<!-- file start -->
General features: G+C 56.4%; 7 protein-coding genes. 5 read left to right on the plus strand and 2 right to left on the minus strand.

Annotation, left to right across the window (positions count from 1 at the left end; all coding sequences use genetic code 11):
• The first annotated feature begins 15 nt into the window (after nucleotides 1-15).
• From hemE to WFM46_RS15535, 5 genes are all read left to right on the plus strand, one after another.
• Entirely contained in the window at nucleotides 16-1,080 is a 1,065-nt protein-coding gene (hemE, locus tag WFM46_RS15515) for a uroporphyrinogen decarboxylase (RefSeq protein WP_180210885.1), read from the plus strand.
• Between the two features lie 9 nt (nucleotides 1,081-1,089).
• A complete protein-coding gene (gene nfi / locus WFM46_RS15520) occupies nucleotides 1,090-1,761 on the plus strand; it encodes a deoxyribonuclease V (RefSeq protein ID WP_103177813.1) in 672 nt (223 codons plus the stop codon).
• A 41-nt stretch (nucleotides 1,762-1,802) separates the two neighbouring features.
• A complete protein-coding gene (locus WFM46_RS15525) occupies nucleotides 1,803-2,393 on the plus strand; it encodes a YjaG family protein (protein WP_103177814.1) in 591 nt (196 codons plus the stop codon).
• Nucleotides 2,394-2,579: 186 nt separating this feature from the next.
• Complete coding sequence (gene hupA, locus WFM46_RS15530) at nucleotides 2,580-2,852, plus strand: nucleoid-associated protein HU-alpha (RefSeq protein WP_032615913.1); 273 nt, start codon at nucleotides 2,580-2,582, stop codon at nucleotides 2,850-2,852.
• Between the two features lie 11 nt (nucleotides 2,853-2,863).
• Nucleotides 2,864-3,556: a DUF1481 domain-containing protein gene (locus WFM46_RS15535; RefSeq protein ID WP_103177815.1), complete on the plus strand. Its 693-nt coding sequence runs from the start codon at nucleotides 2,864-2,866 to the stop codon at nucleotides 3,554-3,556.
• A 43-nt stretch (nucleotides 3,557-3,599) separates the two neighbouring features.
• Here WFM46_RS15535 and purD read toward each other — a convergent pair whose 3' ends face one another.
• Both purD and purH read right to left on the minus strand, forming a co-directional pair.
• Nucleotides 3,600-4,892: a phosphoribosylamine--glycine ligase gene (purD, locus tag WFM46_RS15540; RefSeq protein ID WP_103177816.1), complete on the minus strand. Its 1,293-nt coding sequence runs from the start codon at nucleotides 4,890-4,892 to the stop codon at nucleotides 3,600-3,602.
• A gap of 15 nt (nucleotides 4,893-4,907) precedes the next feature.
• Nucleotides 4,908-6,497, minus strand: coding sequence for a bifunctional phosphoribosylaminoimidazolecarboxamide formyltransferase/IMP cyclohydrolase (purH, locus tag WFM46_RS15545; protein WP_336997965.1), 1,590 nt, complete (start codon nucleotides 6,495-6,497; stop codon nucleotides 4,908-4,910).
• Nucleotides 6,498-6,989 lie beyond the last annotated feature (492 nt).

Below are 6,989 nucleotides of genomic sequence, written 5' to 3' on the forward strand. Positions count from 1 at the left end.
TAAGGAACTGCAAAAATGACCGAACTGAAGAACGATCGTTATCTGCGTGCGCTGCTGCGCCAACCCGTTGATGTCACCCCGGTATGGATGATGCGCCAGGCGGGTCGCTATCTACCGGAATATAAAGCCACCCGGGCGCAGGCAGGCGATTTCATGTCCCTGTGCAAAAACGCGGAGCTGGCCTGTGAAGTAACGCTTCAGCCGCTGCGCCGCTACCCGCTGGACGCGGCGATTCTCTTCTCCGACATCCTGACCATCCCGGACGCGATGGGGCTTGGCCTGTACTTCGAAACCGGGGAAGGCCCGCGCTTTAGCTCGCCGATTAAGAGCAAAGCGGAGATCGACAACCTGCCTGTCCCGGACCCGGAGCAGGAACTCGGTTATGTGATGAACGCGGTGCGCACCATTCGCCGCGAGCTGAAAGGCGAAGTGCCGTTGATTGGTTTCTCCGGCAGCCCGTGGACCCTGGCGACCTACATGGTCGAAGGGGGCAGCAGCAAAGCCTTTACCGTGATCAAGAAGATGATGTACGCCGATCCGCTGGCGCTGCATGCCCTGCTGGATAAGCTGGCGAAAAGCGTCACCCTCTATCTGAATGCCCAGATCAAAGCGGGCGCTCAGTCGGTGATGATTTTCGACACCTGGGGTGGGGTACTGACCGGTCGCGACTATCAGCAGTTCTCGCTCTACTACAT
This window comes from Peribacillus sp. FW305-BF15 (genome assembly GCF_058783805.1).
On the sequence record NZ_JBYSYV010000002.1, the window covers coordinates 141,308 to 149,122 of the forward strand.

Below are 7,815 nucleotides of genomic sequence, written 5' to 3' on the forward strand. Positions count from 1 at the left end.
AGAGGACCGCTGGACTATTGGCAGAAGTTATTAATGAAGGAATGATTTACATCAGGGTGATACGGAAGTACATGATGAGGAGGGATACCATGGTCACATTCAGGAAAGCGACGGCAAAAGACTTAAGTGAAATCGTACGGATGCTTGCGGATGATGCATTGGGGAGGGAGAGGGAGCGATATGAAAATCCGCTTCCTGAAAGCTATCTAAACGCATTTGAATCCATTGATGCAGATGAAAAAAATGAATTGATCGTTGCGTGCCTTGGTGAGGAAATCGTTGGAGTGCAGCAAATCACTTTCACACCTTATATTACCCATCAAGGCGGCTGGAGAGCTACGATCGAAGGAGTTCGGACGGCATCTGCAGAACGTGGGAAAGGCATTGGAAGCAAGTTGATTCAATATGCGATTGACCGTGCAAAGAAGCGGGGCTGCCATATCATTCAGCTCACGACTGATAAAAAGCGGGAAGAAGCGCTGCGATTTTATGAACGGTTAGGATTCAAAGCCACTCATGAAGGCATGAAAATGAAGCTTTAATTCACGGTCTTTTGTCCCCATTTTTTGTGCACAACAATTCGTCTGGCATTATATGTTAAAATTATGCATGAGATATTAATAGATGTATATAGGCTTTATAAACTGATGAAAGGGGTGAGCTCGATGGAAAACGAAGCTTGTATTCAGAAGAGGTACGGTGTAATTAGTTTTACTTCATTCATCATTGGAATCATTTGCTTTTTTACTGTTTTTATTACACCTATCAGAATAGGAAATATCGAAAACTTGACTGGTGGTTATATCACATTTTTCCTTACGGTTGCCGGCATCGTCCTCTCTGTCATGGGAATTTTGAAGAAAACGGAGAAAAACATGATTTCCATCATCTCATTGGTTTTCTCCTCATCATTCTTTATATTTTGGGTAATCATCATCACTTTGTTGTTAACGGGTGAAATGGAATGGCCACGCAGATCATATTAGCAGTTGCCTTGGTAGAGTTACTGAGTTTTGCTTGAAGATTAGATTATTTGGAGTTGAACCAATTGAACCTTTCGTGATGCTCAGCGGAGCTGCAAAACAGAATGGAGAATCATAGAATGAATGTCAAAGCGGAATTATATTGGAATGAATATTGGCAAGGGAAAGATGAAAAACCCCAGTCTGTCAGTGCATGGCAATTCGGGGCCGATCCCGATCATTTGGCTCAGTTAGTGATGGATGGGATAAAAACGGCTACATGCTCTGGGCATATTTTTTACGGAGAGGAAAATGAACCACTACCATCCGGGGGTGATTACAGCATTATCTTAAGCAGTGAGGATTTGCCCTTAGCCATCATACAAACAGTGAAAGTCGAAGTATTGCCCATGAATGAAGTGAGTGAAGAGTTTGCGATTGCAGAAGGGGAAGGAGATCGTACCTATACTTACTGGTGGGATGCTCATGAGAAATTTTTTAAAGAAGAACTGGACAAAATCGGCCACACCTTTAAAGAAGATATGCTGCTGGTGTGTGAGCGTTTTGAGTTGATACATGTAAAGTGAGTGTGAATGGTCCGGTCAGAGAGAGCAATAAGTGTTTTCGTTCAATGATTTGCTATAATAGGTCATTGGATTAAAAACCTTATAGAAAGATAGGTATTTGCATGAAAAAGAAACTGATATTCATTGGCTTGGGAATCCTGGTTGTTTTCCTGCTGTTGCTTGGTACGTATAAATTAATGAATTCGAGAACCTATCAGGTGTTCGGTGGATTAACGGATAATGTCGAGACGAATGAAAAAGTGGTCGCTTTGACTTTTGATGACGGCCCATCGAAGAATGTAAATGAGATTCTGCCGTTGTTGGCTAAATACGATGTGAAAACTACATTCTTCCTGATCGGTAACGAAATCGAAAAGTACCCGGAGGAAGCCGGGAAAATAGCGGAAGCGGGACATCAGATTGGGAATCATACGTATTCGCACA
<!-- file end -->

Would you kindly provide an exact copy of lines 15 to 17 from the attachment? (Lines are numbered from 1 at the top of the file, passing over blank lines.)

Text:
• Here WFM46_RS15535 and purD read toward each other — a convergent pair whose 3' ends face one another.
• Both purD and purH read right to left on the minus strand, forming a co-directional pair.
• Nucleotides 3,600-4,892: a phosphoribosylamine--glycine ligase gene (purD, locus tag WFM46_RS15540; RefSeq protein ID WP_103177816.1), complete on the minus strand. Its 1,293-nt coding sequence runs from the start codon at nucleotides 4,890-4,892 to the stop codon at nucleotides 3,600-3,602.